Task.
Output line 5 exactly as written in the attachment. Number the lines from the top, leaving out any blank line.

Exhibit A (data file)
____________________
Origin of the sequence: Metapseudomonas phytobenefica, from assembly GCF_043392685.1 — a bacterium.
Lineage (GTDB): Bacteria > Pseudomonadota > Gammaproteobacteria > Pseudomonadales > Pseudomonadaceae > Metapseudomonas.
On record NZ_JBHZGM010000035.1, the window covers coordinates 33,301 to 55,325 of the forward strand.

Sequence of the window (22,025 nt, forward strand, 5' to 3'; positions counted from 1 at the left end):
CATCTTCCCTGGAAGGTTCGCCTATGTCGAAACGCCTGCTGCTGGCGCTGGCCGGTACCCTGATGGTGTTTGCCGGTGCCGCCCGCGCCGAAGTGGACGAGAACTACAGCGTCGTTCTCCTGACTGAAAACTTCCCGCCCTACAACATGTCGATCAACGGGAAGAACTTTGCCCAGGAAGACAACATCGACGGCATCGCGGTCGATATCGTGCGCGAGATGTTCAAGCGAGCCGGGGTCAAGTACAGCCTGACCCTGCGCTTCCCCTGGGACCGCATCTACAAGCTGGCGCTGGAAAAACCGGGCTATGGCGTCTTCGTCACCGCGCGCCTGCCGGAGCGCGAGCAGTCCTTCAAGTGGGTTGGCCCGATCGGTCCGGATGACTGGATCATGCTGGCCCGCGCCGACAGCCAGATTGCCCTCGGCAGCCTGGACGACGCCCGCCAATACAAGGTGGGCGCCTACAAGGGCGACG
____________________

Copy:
CATCTTCCCTGGAAGGTTCGCCTATGTCGAAACGCCTGCTGCTGGCGCTGGCCGGTACCCTGATGGTGTTTGCCGGTGCCGCCCGCGCCGAAGTGGACGAGAACTACAGCGTCGTTCTCCTGACTGAAAACTTCCCGCCCTACAACATGTCGATCAACGGGAAGAACTTTGCCCAGGAAGACAACATCGACGGCATCGCGGTCGATATCGTGCGCGAGATGTTCAAGCGAGCCGGGGTCAAGTACAGCCTGACCCTGCGCTTCCCCTGGGACCGCATCTACAAGCTGGCGCTGGAAAAACCGGGCTATGGCGTCTTCGTCACCGCGCGCCTGCCGGAGCGCGAGCAGTCCTTCAAGTGGGTTGGCCCGATCGGTCCGGATGACTGGATCATGCTGGCCCGCGCCGACAGCCAGATTGCCCTCGGCAGCCTGGACGACGCCCGCCAATACAAGGTGGGCGCCTACAAGGGCGACG